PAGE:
Archive for the ‘Tools’ Category

Quick tutorial how to promote/release artifacts in a Gradle project to Maven Central, without clicking in the Nexus GUI with Gradle Nexus Staging Plugin.

Introduction

Maven Central (aka The Central Repository) is (probably) the world’s largest set of open source artifacts used by Java and JVM-based projects. It was founded by the creators of Apache Maven and it has been serving artifacts since 2002. Nowadays there are some alternatives (listed below), but for many users Maven Central is still the primary source of project dependencies (and sometimes the only one whitelisted in the corporations).

The Central Repository logo

Problem

To perform the release to The Central Repository, Maven users can use Nexus Staging Maven Plugin – free, but not fully open source plugin. But with Gradle it was required to login into Nexus GUI and manually invoke two actions (close repository and release/promote repository). Quite boring and in addition highly problematic with the Continuous Delivery approach. Luckily Nexus exposes REST API which with some work allows to do the same. Gradle Nexus Staging Plugin arose to do that job.

Quick start

Important. Please pay attention that the prerequisite is to have an active and configured account in Sonatype OSSRH (OSS Repository Hosting) as well as Gradle project configured to publish release artifacts to staging repository. If you don’t have it already please follow a separate section for Gradle in the official guide.

To setup automatic release/promotion in your project add gradle-nexus-staging-plugin to the buildscript dependencies in your build.gradle file for root project:

buildscript {
    repositories {
        mavenCentral()
    }
    dependencies {
        classpath "io.codearte.gradle.nexus:gradle-nexus-staging-plugin:0.5.1"
    }
}

Apply the plugin:

apply plugin: 'io.codearte.nexus-staging'

Configure it:

nexusStaging {
    packageGroup = "org.mycompany.myproject"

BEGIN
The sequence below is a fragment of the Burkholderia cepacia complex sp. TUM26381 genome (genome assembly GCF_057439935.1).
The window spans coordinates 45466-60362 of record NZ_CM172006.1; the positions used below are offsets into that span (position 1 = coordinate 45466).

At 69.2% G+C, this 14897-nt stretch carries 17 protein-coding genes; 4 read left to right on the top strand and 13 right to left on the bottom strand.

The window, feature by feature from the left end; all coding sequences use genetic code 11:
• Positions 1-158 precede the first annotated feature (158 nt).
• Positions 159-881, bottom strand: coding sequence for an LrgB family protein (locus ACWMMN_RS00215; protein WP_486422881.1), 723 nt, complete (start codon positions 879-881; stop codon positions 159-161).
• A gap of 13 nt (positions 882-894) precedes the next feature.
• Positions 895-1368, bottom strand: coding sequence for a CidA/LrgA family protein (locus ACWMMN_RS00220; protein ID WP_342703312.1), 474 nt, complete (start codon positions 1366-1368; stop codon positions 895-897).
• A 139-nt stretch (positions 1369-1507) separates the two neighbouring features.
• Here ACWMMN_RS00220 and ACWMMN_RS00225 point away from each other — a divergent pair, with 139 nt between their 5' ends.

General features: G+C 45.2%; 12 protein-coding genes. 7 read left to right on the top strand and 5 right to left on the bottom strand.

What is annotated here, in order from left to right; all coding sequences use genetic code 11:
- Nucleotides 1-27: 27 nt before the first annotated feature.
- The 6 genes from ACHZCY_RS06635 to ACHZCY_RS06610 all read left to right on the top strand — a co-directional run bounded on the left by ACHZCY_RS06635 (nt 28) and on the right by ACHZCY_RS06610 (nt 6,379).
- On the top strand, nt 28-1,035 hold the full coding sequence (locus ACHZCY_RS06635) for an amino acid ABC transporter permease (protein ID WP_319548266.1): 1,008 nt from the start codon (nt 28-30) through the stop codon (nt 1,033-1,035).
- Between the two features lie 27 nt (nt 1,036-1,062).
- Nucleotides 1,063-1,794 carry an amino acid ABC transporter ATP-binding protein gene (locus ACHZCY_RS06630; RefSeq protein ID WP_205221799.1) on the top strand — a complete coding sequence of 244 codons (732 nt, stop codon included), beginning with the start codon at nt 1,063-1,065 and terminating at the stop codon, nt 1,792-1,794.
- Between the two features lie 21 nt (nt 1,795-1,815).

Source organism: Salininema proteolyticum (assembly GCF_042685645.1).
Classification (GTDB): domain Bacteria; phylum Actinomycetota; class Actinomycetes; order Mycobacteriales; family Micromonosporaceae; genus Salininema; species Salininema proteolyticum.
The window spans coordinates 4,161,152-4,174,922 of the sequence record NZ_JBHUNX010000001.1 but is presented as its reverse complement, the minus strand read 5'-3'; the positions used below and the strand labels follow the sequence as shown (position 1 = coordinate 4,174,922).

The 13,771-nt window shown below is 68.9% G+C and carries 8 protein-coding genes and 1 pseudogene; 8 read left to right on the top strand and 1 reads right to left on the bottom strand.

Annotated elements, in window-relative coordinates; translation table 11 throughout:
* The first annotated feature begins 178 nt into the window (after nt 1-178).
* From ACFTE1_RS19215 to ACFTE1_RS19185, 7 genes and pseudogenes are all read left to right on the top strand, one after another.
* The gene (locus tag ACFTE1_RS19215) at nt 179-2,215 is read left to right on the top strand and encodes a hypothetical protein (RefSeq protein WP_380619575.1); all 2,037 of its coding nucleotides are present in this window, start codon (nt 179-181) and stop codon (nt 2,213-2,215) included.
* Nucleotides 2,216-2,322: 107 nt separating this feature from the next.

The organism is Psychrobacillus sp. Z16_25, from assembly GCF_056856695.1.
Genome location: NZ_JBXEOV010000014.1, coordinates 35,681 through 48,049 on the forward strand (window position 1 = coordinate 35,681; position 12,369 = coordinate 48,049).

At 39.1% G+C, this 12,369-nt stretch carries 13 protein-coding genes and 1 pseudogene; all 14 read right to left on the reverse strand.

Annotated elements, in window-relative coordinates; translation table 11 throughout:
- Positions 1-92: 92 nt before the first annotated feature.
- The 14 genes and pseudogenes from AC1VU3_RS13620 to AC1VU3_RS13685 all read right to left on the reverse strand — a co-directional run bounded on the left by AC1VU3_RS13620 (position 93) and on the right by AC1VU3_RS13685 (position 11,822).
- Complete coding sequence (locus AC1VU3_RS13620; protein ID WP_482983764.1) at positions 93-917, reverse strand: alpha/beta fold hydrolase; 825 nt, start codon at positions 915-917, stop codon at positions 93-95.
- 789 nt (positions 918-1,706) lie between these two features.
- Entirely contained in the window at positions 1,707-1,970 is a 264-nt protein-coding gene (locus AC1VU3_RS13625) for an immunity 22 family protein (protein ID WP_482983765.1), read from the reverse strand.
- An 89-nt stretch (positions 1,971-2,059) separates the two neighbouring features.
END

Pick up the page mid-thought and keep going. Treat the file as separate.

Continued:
stagingProfileId = "yourStagingProfileId" //when not defined will be got from server using "packageGroup"
}

After successful archives upload (with maven, maven-publish or nexus plugin) to Sonatype OSSRH call:

./gradlew closeRepository promoteRepository

to close staging repository and promote/release it and its artifacts. If a synchronization with Maven Central was enabled the artifacts should automatically appear into Maven Central within several minutes.

Details

The plugin provides two main task:

  • closeRepository – closes the open repository with uploaded artifacts. There should be just one open repository available in the staging profile (possible old/broken repositories can be dropped with Nexus GUI)
  • promoteRepository – promotes/releases closed repository (required to put artifacts to Maven Central)

And one additional:

  • getStagingProfile – gets and displays staging profile id for a given package group. This is a diagnostic task to get the value and put it into the configuration closure as stagingProfileId. To see the result it is required to call gradle with --info switch.

It has to be mentioned that calling Nexus REST API ends immediately, but the closing operation takes a moment, so to make it possible to call closeRepository promoteRepository together there is a built-in retry mechanism.

The plugin is “upload mechanism agnostic” and can be used together with maven, maven-plugin or nexus plugins.

For more details and configuration parameters see project webpage or the working example in the plugin’s own release configuration.

Alternatives to Maven Central?

There is much younger, but promising alternative – Bintray which also allows to serve artifacts. It is free for open source projects and I personally had used it for some other projects and even created an automatic release mechanism for Bintray, Travis and Gradle. It works ok, but to put artifacts also to Maven Central it is required to store a private key used for singing on their servers and in addition provide Nexus credentials. It increases the risk to have them stolen and in Codearte we prefer to use private Jenkins instance to perform the release directly to Maven Central.

Summary

With Gradle Nexus Staging Plugin the whole release process to Maven Central can be performed with Gradle from a command line and with some additional work completely automatic from a CI server. No more buttons to push in Nexus GUI. In addition to Sonatype OSSRH the plugin can be also used with private Nexus instances with enabled staging repositories.

Btw, there possibly are many things that could be enhancement in the plugin. If you need something or found a bug feel free to use issue tracker to report that.